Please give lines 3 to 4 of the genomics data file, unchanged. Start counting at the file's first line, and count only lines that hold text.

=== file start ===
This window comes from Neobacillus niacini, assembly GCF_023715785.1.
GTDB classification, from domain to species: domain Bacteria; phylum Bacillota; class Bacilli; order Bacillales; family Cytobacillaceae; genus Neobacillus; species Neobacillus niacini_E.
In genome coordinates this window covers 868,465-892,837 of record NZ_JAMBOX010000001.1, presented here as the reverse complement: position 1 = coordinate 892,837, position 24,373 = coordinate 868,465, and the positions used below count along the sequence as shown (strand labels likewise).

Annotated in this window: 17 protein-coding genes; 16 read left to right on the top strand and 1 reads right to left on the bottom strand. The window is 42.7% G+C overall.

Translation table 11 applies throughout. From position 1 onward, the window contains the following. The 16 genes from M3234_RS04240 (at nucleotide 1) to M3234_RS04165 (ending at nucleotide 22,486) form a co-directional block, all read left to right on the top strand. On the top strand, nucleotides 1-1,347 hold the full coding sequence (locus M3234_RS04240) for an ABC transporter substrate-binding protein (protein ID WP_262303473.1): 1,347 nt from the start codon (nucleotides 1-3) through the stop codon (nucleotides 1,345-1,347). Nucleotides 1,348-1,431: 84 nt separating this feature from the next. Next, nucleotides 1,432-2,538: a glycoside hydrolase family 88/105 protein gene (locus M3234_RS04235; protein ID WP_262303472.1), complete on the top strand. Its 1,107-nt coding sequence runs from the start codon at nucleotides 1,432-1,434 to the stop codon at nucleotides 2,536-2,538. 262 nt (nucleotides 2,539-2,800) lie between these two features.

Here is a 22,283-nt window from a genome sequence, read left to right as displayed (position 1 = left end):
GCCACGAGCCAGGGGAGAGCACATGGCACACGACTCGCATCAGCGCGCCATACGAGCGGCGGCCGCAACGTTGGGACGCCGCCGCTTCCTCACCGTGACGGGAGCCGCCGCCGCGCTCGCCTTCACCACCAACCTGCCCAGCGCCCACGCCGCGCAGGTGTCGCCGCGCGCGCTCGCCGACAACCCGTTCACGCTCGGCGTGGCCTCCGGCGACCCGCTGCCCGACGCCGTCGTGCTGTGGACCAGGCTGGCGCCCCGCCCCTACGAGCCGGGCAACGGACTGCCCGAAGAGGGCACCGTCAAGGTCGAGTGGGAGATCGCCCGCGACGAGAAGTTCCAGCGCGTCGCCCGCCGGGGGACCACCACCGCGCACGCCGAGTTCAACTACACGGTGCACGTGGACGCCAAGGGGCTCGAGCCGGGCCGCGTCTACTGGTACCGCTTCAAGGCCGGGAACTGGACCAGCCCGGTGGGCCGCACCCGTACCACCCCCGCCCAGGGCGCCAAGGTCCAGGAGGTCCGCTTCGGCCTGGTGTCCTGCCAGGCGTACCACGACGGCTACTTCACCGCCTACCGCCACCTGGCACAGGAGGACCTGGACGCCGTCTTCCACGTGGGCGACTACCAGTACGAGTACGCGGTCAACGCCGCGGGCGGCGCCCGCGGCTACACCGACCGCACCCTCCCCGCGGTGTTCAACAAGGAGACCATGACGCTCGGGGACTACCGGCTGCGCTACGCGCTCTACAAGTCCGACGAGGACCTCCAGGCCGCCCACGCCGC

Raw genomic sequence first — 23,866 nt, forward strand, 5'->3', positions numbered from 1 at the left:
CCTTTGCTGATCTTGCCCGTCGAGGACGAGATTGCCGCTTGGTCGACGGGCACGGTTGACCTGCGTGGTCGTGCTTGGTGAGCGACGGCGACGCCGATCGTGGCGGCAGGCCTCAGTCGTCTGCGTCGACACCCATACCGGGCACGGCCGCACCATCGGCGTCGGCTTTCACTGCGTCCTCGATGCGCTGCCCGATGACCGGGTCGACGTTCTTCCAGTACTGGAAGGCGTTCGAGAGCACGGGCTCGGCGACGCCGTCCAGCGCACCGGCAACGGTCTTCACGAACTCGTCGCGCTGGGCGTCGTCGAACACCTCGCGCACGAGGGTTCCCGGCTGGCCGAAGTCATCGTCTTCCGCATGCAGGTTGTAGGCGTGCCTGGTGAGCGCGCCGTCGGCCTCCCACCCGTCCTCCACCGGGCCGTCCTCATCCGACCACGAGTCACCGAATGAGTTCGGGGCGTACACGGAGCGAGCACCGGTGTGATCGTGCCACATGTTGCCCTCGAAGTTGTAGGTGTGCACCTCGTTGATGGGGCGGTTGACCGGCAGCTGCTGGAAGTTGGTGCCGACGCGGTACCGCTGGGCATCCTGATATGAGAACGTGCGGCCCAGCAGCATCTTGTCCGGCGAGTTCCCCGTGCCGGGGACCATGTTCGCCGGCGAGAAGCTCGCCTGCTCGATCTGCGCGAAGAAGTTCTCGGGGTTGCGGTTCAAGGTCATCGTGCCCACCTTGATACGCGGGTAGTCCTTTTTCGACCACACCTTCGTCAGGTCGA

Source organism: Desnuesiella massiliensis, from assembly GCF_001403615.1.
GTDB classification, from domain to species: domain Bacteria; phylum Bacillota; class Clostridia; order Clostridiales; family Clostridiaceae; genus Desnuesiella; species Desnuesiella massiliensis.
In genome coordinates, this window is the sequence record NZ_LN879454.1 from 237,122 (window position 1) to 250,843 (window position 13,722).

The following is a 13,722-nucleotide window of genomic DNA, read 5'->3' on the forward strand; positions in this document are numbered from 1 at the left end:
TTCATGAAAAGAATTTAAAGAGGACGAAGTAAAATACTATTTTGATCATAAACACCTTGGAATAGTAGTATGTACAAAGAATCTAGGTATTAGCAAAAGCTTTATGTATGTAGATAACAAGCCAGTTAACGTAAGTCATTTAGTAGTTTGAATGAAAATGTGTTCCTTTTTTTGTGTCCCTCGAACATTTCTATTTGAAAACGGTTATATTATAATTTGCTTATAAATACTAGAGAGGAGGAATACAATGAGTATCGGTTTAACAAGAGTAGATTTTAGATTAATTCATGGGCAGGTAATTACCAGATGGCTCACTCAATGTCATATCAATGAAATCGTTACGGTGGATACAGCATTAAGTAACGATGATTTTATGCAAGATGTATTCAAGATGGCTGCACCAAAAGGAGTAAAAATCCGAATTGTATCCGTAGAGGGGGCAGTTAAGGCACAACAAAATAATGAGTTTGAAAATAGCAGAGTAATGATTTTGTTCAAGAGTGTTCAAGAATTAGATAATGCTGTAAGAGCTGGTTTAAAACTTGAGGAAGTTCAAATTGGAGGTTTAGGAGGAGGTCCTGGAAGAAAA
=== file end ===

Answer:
In genome coordinates this window covers 868,465-892,837 of record NZ_JAMBOX010000001.1, presented here as the reverse complement: position 1 = coordinate 892,837, position 24,373 = coordinate 868,465, and the positions used below count along the sequence as shown (strand labels likewise).

Annotated in this window: 17 protein-coding genes; 16 read left to right on the top strand and 1 reads right to left on the bottom strand. The window is 42.7% G+C overall.